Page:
BSE is a neurologic disease that affects the brain structure of infected cattle. It is caused by proteins called prions, which cause animals to lose motor skills, develop coordination problems, lose weight, and experience decreased milk production and behaviour changes, hence the name ‘mad cow disease’. There is no vaccine against BSE and no treatment once an animal is infected. Once symptoms develop, its condition deteriorates until it is euthanised or dies from the disease.
The first confirmed case of BSE was diagnosed in the UK in 1987 and this is also the country with the most cases until now, over 180 000. The first case outside of the UK was recorded in 1989 in Ireland and it the spread over Europe. Other countries highly affected were Portugal, France, Spain and Germany. Outside of Europe the disease was reported in Canada, USA, Brazil and Japan. The most recent case was just (October 2018) confirmed in Scotland.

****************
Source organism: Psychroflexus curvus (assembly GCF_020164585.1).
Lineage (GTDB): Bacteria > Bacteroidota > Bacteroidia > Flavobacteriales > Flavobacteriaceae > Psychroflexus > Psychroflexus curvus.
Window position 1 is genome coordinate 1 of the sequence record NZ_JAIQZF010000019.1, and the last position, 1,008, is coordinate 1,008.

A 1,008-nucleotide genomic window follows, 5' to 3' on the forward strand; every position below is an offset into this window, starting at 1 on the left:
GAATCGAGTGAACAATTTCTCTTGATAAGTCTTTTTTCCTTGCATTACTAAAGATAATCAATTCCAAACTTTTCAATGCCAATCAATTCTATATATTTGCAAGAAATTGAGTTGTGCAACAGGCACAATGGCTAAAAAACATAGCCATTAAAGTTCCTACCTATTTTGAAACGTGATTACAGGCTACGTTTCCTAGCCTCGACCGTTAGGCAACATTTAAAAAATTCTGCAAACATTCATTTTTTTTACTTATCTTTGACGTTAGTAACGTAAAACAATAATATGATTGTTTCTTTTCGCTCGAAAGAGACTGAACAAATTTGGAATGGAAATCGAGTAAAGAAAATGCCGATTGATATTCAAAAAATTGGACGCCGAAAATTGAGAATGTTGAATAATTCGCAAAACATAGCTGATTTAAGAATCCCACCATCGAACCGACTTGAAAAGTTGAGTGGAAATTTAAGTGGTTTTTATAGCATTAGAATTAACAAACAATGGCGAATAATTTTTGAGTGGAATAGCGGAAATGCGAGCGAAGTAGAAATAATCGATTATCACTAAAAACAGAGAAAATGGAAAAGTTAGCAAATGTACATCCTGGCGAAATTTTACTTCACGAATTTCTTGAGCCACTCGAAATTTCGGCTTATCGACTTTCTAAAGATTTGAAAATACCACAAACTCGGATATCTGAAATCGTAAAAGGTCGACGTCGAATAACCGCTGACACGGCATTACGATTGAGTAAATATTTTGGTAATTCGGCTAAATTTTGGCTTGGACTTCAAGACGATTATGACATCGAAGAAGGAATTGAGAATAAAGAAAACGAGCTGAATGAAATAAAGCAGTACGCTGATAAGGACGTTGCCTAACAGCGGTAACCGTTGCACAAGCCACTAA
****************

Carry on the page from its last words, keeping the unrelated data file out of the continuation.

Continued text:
Humans can’t get mad cow disease, it can only occur in cattle. They can, however, develop a related infection—called variant Creutzfeldt-Jakob disease (vCJD)—by eating contaminated meat. The most well-known outbreak of vCJD occurred in the United Kingdom in the 1980s and 1990s.